But the new dean emphasized that the responsibilities of the Law School are by no means confined to its own previously established territories. The School should seek to involve students and faculty in outside legal affairs, and vice versa. “Law schools have been relatively insulated from the institutions of the legal system,” said the dean, adding that this has been “to the detriment of both.” Anyone who has attended a session of traffic or juvenile court in Redwood City, for instance, must realize that those who administer justice in such institutions have “their backs to the wall.” Ehrlich also used the example of the outmoded probate system, a “terribly inefficient” institution.
The dean believes that the Law School should become involved not just in the recognition and study of the inadequacies of the legal system, but should also be committed to its improvement and
the development of viable alternatives.
At the same time, Dean Ehrlich feels that the School should expand its educational function. It should seek to increase its participation in university affairs, providing legal instruction to undergraduates and members of other graduate departments. The School might also offer the practicing professional an opportunity for ‘a year’s sabbatical here so that he could step back from his specialty and place it in perspective.
Law schools must become aware of their evolving role and changing responsibilities, Ehrlich stressed. People are conscious of tremendous changes going on everywhere around them, said the dean, and increasingly they are looking to the legal profession to structure and order the great transformations which they see occurring with such force and rapidity.
If the potential for innovation and improvement of the curriculum is exciting, however, the financial outlook of the School is not exactly so. Speaking of dollars, the new dean warned us from the start, “I have no magic formula for extracting money from any source, including alumni.” He lamented the fact that the School receives so little government and foundation support relative to other graduate departments. The dean feels that although efforts to gain institutional support have so far met with little success, ultimately the School must develop such support. He theorized that as the relationship between the solution of certain societal ills and improved legal education is stressed, the possibilities for institutional support may improve. Another possible approach to the fund raising dilemma is interschool cooperation, but the dean concluded that thus far there has been “very little joint effort” due to a certain measure of “lethargy, parochialism, and competition” among the schools. This too, however, appears to be changing.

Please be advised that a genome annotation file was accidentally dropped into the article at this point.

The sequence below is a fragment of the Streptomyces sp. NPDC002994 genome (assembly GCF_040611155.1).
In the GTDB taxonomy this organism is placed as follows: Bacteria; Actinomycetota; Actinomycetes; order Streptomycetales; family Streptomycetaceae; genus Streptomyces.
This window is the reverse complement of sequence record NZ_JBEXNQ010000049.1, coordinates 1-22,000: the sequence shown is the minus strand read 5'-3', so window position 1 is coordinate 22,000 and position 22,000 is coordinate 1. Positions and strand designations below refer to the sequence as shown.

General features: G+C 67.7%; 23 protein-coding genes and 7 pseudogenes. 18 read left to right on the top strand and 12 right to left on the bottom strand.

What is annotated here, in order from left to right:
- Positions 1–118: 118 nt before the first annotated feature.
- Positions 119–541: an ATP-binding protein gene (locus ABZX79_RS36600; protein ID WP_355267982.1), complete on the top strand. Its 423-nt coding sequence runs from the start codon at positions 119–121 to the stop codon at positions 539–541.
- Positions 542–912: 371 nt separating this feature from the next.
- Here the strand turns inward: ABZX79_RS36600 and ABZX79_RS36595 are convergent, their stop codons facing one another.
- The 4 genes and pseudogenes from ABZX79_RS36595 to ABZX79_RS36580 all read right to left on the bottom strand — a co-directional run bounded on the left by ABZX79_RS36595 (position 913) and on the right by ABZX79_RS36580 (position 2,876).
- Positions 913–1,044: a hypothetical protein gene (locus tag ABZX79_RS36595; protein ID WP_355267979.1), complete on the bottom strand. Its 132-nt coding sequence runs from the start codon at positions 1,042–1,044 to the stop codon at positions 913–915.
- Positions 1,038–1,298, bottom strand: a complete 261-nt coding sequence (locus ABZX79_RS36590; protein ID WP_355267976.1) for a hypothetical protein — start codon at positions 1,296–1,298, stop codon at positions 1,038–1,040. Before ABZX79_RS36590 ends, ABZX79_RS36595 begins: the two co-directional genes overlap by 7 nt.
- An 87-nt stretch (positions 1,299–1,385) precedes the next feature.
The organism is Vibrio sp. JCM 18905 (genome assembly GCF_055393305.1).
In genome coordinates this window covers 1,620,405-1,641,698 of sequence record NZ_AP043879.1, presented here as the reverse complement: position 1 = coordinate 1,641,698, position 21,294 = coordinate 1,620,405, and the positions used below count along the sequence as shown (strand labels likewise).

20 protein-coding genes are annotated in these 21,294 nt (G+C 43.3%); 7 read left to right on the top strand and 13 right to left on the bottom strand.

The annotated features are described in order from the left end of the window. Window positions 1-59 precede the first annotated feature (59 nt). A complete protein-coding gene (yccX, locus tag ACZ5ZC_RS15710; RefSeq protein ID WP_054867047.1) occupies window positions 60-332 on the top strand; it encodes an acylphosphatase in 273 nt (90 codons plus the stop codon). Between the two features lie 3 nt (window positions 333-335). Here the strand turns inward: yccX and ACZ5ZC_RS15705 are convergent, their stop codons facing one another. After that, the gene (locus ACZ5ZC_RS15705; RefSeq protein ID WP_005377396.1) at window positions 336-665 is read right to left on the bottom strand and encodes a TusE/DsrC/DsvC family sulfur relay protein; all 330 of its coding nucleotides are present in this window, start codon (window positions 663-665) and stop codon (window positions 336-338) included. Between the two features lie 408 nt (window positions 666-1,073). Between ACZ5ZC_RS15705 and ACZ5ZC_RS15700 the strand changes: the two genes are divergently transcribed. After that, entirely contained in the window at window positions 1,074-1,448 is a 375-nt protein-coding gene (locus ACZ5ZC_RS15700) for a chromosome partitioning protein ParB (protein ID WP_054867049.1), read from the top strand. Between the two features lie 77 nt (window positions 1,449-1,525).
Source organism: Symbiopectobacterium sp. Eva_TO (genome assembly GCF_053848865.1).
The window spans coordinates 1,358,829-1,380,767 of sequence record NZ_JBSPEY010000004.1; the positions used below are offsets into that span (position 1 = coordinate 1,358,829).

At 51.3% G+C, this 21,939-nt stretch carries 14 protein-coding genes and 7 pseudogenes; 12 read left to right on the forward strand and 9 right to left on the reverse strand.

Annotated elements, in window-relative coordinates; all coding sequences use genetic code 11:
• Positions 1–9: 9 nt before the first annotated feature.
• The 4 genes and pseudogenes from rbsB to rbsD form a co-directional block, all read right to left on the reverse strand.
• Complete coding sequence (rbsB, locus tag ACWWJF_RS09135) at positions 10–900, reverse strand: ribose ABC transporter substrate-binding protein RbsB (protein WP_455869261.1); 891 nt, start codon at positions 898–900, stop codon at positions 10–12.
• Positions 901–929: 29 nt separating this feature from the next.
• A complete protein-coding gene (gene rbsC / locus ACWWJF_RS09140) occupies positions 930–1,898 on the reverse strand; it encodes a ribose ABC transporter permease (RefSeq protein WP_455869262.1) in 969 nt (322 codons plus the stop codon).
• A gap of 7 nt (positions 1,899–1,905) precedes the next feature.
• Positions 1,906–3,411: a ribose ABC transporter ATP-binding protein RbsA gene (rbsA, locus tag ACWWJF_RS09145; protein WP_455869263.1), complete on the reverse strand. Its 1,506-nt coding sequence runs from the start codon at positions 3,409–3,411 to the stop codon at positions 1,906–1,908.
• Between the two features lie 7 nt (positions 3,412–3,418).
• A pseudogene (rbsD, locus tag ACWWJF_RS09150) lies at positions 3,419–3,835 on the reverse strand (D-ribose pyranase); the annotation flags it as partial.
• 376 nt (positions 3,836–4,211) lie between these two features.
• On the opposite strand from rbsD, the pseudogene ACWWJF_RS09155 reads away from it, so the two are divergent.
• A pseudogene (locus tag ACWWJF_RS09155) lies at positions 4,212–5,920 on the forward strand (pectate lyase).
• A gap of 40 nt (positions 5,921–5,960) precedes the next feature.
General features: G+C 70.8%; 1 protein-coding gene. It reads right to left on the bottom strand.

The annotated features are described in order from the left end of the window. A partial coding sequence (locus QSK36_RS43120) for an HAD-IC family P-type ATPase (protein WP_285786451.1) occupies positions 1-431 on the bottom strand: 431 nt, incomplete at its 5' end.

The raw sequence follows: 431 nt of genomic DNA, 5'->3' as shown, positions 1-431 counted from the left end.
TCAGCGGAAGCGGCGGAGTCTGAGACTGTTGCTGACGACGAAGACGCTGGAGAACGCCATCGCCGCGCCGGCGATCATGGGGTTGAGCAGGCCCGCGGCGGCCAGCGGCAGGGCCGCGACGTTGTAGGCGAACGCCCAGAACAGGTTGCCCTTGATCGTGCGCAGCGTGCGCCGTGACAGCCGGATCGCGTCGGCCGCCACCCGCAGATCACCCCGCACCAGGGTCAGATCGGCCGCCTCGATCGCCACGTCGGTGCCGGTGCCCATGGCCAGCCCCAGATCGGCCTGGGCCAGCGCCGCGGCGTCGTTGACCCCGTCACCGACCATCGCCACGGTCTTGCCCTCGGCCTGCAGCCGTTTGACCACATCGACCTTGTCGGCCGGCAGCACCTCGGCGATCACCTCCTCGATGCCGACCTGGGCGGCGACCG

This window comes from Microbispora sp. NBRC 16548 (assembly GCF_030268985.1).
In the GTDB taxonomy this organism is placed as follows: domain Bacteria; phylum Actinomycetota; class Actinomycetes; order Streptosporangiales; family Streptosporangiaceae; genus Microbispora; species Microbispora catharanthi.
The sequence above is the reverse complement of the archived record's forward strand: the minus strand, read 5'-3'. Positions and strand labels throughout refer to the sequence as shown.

Money problems and the thrust of curricular innovations are, of course, long-term concerns which will occupy Dean Ehrlich for years to come. Most of his time in the next few months will be devoted to settling down in his new job. His primary concern this spring will be listening to students. He also needs to acquire a working knowledge of the mechanics of law school administration. Asked how long he expects to remain dean, Ehrlich stated that he had no precise idea. “I’m not one who can make cosmic plans for his life for the next three decades,” he said smiling. He hoped he would not stay so long as to become “ossified” in the job, but on the other hand, he wants to stay long enough to be an effective dean-“certainly more than one or two
And the dean plans to continue teaching, though at a lesser pace. “It may be necessary,” he joked, “in order to maintain one’s sanity in this job.”